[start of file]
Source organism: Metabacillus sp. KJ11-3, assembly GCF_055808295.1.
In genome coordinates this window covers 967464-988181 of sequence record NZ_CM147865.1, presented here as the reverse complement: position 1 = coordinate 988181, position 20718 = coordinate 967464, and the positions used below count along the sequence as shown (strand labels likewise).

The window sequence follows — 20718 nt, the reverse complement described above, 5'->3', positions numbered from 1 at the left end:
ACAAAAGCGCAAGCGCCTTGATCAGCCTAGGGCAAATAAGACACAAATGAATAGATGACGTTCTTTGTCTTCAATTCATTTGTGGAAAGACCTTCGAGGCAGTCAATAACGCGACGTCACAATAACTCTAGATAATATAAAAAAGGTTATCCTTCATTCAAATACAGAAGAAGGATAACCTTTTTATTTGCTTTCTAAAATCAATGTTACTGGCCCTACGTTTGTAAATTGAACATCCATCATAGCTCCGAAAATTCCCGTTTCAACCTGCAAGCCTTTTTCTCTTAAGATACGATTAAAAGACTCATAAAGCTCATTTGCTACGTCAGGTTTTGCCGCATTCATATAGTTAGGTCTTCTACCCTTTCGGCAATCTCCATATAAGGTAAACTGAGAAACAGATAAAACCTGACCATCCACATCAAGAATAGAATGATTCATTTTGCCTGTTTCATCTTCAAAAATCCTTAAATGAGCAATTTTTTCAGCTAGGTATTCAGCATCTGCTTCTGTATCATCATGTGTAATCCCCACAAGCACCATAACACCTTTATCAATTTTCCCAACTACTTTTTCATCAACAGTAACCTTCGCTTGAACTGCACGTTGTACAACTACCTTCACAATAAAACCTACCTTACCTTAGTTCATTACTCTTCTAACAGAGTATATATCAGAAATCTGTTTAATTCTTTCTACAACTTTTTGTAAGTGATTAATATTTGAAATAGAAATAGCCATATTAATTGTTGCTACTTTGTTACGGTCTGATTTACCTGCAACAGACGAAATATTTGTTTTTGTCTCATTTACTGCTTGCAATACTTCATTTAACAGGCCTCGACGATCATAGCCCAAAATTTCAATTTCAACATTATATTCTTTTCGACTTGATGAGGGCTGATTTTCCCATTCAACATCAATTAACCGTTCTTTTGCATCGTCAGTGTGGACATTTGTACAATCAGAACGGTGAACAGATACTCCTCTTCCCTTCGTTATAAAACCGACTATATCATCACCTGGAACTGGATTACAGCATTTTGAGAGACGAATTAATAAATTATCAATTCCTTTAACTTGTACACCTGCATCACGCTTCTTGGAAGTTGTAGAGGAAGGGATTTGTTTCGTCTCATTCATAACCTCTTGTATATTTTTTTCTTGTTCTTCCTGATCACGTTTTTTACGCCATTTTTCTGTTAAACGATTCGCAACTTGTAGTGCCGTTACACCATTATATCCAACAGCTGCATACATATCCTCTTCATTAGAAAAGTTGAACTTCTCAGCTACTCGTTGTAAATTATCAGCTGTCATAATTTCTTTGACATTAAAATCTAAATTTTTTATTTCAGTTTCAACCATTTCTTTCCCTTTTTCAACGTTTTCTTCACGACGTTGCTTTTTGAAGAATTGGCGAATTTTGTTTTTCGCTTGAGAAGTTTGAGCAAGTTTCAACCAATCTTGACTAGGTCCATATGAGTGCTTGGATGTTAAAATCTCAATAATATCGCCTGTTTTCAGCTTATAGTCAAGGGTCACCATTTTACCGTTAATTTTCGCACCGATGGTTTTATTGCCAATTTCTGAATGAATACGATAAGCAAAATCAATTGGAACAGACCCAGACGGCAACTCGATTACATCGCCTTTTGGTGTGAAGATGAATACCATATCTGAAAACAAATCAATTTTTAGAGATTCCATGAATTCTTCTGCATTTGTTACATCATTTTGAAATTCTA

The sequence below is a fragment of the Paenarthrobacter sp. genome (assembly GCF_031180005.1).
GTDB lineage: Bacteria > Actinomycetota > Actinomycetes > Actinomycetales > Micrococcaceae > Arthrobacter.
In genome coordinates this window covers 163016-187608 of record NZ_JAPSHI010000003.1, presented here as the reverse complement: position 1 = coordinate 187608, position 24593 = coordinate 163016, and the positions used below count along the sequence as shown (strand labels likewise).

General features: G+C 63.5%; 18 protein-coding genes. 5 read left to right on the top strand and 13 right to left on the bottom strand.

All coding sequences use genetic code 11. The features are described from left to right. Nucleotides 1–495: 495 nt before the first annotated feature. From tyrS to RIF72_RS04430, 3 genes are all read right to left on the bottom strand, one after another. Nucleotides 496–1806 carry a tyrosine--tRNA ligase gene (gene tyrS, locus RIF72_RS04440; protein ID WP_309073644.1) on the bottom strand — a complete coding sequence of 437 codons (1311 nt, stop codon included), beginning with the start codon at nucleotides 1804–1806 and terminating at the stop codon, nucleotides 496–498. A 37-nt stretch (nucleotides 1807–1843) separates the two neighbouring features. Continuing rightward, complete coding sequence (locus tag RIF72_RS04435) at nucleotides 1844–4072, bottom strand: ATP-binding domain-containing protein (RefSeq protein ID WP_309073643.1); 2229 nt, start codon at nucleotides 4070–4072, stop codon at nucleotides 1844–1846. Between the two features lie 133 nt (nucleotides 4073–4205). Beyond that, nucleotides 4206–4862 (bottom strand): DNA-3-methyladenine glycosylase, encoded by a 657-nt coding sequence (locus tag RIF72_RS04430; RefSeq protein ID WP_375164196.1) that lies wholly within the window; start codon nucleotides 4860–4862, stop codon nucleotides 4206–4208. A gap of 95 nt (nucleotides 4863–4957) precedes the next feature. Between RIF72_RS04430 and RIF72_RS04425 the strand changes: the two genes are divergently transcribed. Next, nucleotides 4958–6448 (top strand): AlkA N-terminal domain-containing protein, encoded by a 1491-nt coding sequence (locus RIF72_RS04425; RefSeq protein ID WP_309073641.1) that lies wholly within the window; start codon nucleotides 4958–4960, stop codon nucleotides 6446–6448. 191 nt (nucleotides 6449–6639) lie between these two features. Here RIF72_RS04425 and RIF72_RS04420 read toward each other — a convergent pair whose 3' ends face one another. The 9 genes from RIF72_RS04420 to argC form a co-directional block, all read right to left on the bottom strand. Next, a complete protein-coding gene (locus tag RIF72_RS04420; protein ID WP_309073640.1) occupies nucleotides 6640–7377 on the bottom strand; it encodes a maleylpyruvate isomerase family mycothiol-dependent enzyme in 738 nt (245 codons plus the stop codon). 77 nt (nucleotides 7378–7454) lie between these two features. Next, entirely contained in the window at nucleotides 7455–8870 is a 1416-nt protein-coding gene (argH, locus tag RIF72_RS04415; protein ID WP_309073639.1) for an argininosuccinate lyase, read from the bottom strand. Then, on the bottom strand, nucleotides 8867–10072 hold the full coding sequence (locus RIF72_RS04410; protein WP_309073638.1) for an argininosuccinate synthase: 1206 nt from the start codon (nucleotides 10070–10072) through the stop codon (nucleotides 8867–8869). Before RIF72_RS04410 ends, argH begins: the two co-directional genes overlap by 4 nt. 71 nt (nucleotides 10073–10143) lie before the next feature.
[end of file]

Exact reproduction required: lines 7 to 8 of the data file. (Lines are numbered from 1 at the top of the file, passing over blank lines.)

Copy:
In genome coordinates this window covers 163016-187608 of record NZ_JAPSHI010000003.1, presented here as the reverse complement: position 1 = coordinate 187608, position 24593 = coordinate 163016, and the positions used below count along the sequence as shown (strand labels likewise).

General features: G+C 63.5%; 18 protein-coding genes. 5 read left to right on the top strand and 13 right to left on the bottom strand.